- go to jail.
       Today, instead, workers get fired in a third of all organizing
drives.  Companies close and abandon whole communities, and threaten to do
so even more often. Strikebreaking and union busting have become acceptable
corporate behavior.  There are no effective penalties for companies that
violate labor rights, and most workers know this.  In addition, there are
new weapons, like modern-day company unions, in the anti-union arsenal.
Chronic unemployment, and social policies like welfare reform, pit workers
against each other in vicious competition, undermining the unity they need
to organize.
       Millions of workers are desperate because they have lost jobs, or are
in danger of losing them.  Employers move factories, and downsize their
workforce to boost stock prices.  The government cuts social benefits while
driving welfare recipients into a job market already glutted with millions
of people who can't find work.
       Without speaking directly to workers' desperation and fear of
unemployment, unions will never convince millions to organize, and risk the
jobs they still have.  Government and corporations may treat a job as a
privilege, and a vanishing one at that, but unions must defend a job as a
right. And to protect that right, workers need laws which prohibit capital
flight, and which give them a large amount of control over corporate
investment. In the meantime, organizing unemployed people should be as
important as organizing in the workplace.
       Since grinding poverty in much of the world is an incentive for
moving production, defending the standard of living of workers around the
world is as necessary as defending our own.  The logic of inclusion in a
global labor movement must apply as much to a worker in Bangladesh as it
does to the non-union worker down the street.


       While the percentage of organized workers has declined every year for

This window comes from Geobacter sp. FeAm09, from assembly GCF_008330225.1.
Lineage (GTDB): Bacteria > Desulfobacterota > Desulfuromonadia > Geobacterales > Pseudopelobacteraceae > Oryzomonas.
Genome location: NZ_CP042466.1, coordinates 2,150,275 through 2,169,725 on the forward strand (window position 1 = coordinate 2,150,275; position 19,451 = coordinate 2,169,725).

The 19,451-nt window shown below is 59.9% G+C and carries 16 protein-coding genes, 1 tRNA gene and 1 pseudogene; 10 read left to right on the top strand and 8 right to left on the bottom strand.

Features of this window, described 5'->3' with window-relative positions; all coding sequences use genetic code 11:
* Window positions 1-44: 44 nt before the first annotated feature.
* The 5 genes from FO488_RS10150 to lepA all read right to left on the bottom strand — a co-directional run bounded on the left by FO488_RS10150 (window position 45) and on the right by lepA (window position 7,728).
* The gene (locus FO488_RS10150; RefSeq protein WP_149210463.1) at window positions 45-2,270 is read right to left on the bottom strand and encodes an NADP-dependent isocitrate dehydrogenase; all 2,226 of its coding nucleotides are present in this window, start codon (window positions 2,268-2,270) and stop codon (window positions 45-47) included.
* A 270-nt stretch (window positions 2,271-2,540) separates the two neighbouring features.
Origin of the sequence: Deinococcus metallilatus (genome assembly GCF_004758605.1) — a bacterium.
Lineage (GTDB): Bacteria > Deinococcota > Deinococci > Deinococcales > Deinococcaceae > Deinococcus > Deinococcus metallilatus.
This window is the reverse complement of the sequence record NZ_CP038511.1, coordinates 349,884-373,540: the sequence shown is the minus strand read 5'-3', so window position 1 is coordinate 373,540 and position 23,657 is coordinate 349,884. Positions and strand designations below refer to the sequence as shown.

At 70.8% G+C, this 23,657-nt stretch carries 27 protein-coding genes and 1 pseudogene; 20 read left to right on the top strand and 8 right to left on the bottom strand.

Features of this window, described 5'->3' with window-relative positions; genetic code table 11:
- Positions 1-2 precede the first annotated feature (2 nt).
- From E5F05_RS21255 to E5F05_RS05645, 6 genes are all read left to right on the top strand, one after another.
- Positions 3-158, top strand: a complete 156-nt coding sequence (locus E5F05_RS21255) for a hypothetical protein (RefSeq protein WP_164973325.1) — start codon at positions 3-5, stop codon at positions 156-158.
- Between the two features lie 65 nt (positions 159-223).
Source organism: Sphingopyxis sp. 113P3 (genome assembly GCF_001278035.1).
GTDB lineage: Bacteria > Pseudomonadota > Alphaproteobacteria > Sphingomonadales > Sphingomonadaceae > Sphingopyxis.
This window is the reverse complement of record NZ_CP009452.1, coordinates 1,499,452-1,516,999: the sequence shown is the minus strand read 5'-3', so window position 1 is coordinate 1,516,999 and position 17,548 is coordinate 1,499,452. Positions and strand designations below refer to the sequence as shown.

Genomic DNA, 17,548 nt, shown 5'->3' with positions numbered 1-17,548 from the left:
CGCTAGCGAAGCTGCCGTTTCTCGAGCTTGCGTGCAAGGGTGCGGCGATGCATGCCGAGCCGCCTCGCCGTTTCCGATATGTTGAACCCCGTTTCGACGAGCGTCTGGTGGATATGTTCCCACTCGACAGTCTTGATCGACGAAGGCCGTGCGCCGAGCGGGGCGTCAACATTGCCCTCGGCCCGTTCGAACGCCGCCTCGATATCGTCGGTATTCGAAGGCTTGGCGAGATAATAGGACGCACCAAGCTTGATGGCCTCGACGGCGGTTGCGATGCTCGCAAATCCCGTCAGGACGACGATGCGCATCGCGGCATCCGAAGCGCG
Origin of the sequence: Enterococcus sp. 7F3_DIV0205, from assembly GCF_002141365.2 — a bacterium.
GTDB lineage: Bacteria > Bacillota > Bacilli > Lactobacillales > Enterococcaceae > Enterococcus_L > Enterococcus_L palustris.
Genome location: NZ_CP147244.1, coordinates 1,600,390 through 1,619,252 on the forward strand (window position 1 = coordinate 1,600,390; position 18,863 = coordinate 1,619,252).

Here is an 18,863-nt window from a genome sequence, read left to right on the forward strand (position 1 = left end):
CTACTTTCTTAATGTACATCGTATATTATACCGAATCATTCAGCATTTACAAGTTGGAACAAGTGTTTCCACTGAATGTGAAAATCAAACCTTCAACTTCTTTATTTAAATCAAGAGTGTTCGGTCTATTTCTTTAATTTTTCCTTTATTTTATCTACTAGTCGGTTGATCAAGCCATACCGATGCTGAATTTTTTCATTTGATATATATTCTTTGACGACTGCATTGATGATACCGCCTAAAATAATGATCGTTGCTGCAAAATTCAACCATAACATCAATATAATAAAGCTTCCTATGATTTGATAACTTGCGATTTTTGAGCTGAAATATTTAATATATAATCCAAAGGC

the past decade, unions have made important progress in finding alternative
strategic ideas to the old business unionism of Meany and Kirkland.  If
these ideas are developed and extended, they provide an important base for
making unions stronger and embedding them more deeply in working-class
communities.
       The two proposals at the end of SEIU's ten points begin to address
these strategic ideas, but they fall short of providing a new direction.
They are the proposals on diversity, or civil rights, and on building a
global labor movement.
       Labor's change in immigration policy was a watershed development,
which put unions on the side of immigrants, rather than against them. The
change provided the basis for an alliance between labor and immigrant
communities based on mutual interest, and asked union members, and workers
in general, to fight for a society based on inclusion, rather than
exclusion.  But this policy was usually implemented to win support for union
organizing campaigns, and only rarely to defend immigrant communities as
they were attacked in the post-911 hysteria.
       When 40,000 airport screeners lost their jobs because of their
citizenship status, there was hardly any labor outcry or protest.  For
unions who want workers outside their ranks to feel they represent their
interests, this was a terrible mistake.  But it was compounded when Bush
banned unions for the new screener workforce.  Once again, an attack on the